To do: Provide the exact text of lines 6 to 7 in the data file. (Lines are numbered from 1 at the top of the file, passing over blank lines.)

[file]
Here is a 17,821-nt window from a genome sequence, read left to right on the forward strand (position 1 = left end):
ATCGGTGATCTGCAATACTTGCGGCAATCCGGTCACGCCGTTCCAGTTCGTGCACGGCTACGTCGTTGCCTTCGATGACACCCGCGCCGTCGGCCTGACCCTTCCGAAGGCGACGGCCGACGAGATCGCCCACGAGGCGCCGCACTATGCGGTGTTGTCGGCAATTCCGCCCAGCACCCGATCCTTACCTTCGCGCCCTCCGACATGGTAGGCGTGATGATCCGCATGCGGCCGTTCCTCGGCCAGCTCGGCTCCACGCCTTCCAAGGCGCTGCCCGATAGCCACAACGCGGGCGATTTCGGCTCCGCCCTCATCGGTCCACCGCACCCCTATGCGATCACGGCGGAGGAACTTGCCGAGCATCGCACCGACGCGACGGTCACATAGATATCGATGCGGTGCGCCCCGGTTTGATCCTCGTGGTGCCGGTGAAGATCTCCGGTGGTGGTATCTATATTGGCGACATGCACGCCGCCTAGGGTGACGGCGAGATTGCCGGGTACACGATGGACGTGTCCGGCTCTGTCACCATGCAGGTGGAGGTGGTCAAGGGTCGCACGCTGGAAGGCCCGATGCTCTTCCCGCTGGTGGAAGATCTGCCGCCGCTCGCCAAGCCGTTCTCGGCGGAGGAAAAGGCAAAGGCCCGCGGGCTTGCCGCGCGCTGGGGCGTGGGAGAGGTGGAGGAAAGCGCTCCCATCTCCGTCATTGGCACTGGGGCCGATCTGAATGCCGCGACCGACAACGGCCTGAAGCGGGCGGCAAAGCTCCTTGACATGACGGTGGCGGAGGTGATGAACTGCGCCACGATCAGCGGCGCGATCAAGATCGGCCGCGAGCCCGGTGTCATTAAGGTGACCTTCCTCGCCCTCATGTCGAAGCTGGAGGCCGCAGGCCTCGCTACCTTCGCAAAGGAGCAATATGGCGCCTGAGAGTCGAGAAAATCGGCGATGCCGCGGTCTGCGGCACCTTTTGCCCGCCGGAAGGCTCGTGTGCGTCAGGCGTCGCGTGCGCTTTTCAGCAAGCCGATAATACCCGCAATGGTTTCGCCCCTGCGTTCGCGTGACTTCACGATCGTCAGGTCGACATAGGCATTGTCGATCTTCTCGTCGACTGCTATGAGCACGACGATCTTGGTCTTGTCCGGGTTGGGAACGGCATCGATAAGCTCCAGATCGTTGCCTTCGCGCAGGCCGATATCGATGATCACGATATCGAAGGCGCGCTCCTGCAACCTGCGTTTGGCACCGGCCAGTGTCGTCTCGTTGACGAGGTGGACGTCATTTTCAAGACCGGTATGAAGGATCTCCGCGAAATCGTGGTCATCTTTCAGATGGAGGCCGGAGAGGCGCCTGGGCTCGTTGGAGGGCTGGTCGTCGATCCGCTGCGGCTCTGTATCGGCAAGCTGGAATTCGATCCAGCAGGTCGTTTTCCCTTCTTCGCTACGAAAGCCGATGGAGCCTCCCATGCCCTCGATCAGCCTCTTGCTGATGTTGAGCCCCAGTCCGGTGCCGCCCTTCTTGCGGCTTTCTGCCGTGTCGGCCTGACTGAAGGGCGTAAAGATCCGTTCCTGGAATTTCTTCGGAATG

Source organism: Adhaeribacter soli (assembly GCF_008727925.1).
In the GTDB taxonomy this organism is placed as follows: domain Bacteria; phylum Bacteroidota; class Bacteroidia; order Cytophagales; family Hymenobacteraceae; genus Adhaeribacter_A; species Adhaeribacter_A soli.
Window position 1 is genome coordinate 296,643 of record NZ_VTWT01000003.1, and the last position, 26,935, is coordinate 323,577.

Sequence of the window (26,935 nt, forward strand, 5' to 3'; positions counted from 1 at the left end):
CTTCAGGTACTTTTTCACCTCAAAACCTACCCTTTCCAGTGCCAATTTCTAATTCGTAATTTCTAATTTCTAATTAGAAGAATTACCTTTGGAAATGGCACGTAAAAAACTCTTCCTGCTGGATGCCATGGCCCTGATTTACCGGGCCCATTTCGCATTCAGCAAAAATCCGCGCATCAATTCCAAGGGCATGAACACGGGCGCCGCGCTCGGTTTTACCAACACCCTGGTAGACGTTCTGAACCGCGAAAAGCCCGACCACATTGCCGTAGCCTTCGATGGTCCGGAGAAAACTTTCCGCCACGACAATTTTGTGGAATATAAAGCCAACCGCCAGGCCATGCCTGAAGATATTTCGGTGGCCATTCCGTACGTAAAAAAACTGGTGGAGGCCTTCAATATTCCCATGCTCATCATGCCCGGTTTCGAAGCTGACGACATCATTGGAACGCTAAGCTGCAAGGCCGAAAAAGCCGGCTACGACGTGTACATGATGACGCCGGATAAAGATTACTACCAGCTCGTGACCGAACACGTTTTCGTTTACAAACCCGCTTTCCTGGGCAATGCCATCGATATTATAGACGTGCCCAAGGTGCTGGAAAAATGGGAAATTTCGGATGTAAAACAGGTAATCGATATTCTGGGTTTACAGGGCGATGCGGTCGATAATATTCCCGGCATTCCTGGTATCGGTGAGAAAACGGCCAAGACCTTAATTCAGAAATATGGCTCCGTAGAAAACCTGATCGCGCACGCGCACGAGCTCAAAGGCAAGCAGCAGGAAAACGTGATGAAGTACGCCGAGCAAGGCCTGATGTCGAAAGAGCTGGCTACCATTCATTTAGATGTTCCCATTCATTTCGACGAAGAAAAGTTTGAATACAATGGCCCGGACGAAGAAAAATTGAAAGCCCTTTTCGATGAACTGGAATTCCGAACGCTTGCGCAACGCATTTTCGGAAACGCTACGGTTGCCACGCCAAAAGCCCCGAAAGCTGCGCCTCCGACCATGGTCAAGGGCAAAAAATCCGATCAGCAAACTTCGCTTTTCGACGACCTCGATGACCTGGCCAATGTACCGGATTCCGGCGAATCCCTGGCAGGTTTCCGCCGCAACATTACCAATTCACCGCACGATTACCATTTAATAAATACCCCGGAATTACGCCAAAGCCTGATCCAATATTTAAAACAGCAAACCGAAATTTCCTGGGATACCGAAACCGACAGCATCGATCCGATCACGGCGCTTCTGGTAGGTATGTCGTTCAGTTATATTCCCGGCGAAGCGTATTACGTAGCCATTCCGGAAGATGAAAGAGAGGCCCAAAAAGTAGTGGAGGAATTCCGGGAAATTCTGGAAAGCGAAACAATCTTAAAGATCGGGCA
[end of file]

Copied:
Sequence of the window (26,935 nt, forward strand, 5' to 3'; positions counted from 1 at the left end):
CTTCAGGTACTTTTTCACCTCAAAACCTACCCTTTCCAGTGCCAATTTCTAATTCGTAATTTCTAATTTCTAATTAGAAGAATTACCTTTGGAAATGGCACGTAAAAAACTCTTCCTGCTGGATGCCATGGCCCTGATTTACCGGGCCCATTTCGCATTCAGCAAAAATCCGCGCATCAATTCCAAGGGCATGAACACGGGCGCCGCGCTCGGTTTTACCAACACCCTGGTAGACGTTCTGAACCGCGAAAAGCCCGACCACATTGCCGTAGCCTTCGATGGTCCGGAGAAAACTTTCCGCCACGACAATTTTGTGGAATATAAAGCCAACCGCCAGGCCATGCCTGAAGATATTTCGGTGGCCATTCCGTACGTAAAAAAACTGGTGGAGGCCTTCAATATTCCCATGCTCATCATGCCCGGTTTCGAAGCTGACGACATCATTGGAACGCTAAGCTGCAAGGCCGAAAAAGCCGGCTACGACGTGTACATGATGACGCCGGATAAAGATTACTACCAGCTCGTGACCGAACACGTTTTCGTTTACAAACCCGCTTTCCTGGGCAATGCCATCGATATTATAGACGTGCCCAAGGTGCTGGAAAAATGGGAAATTTCGGATGTAAAACAGGTAATCGATATTCTGGGTTTACAGGGCGATGCGGTCGATAATATTCCCGGCATTCCTGGTATCGGTGAGAAAACGGCCAAGACCTTAATTCAGAAATATGGCTCCGTAGAAAACCTGATCGCGCACGCGCACGAGCTCAAAGGCAAGCAGCAGGAAAACGTGATGAAGTACGCCGAGCAAGGCCTGATGTCGAAAGAGCTGGCTACCATTCATTTAGATGTTCCCATTCATTTCGACGAAGAAAAGTTTGAATACAATGGCCCGGACGAAGAAAAATTGAAAGCCCTTTTCGATGAACTGGAATTCCGAACGCTTGCGCAACGCATTTTCGGAAACGCTACGGTTGCCACGCCAAAAGCCCCGAAAGCTGCGCCTCCGACCATGGTCAAGGGCAAAAAATCCGATCAGCAAACTTCGCTTTTCGACGACCTCGATGACCTGGCCAATGTACCGGATTCCGGCGAATCCCTGGCAGGTTTCCGCCGCAACATTACCAATTCACCGCACGATTACCATTTAATAAATACCCCGGAATTACGCCAAAGCCTGATCCAATATTTAAAACAGCAAACCGAAATTTCCTGGGATACCGAAACCGACAGCATCGATCCGATCACGGCGCTTCTGGTAGGTATGTCGTTCAGTTATATTCCCGGCGAAGCGTATTACGTAGCCATTCCGGAAGATGAAAGAGAGGCCCAAAAAGTAGTGGAGGAATTCCGGGAAATTCTGGAAAGCGAAACAATCTTAAAGATCGGGCA